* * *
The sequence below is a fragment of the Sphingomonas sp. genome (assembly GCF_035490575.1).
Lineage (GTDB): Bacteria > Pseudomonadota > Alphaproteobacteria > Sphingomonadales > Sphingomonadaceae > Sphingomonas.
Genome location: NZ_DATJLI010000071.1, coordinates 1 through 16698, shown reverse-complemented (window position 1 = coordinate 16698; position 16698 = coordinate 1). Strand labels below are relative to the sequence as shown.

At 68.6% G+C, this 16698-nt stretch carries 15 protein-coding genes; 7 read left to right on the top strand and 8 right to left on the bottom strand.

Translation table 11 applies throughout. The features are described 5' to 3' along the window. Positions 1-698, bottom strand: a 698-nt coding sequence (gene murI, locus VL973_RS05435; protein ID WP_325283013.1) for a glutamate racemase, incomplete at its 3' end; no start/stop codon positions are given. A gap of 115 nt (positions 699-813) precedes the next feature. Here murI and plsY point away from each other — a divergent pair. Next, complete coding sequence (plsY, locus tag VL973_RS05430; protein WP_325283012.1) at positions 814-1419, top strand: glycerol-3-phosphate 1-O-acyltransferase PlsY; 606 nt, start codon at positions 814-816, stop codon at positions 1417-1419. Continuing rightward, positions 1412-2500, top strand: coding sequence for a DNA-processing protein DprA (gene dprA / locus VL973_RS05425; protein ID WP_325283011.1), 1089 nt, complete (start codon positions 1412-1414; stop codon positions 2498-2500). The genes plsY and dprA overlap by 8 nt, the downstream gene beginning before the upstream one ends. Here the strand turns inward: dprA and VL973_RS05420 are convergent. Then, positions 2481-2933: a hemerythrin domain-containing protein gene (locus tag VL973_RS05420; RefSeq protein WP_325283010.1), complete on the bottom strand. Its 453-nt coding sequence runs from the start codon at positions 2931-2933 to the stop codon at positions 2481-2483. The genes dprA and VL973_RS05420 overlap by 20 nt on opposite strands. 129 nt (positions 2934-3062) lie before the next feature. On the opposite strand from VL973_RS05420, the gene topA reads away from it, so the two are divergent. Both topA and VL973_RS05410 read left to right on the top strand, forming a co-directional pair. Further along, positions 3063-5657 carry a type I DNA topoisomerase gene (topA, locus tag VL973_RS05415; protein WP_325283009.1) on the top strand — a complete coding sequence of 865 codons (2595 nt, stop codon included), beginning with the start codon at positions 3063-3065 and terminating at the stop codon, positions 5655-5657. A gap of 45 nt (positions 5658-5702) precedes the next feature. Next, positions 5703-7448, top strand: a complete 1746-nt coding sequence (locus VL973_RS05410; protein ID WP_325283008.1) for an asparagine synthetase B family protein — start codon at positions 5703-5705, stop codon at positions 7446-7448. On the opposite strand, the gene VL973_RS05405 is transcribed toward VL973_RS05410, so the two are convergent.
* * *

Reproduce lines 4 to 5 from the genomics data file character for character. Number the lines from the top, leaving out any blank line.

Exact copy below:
At 68.6% G+C, this 16698-nt stretch carries 15 protein-coding genes; 7 read left to right on the top strand and 8 right to left on the bottom strand.

Translation table 11 applies throughout. The features are described 5' to 3' along the window. Positions 1-698, bottom strand: a 698-nt coding sequence (gene murI, locus VL973_RS05435; protein ID WP_325283013.1) for a glutamate racemase, incomplete at its 3' end; no start/stop codon positions are given. A gap of 115 nt (positions 699-813) precedes the next feature. Here murI and plsY point away from each other — a divergent pair. Next, complete coding sequence (plsY, locus tag VL973_RS05430; protein WP_325283012.1) at positions 814-1419, top strand: glycerol-3-phosphate 1-O-acyltransferase PlsY; 606 nt, start codon at positions 814-816, stop codon at positions 1417-1419. Continuing rightward, positions 1412-2500, top strand: coding sequence for a DNA-processing protein DprA (gene dprA / locus VL973_RS05425; protein ID WP_325283011.1), 1089 nt, complete (start codon positions 1412-1414; stop codon positions 2498-2500). The genes plsY and dprA overlap by 8 nt, the downstream gene beginning before the upstream one ends. Here the strand turns inward: dprA and VL973_RS05420 are convergent. Then, positions 2481-2933: a hemerythrin domain-containing protein gene (locus tag VL973_RS05420; RefSeq protein WP_325283010.1), complete on the bottom strand. Its 453-nt coding sequence runs from the start codon at positions 2931-2933 to the stop codon at positions 2481-2483. The genes dprA and VL973_RS05420 overlap by 20 nt on opposite strands. 129 nt (positions 2934-3062) lie before the next feature. On the opposite strand from VL973_RS05420, the gene topA reads away from it, so the two are divergent. Both topA and VL973_RS05410 read left to right on the top strand, forming a co-directional pair. Further along, positions 3063-5657 carry a type I DNA topoisomerase gene (topA, locus tag VL973_RS05415; protein WP_325283009.1) on the top strand — a complete coding sequence of 865 codons (2595 nt, stop codon included), beginning with the start codon at positions 3063-3065 and terminating at the stop codon, positions 5655-5657. A gap of 45 nt (positions 5658-5702) precedes the next feature. Next, positions 5703-7448, top strand: a complete 1746-nt coding sequence (locus VL973_RS05410; protein ID WP_325283008.1) for an asparagine synthetase B family protein — start codon at positions 5703-5705, stop codon at positions 7446-7448. On the opposite strand, the gene VL973_RS05405 is transcribed toward VL973_RS05410, so the two are convergent.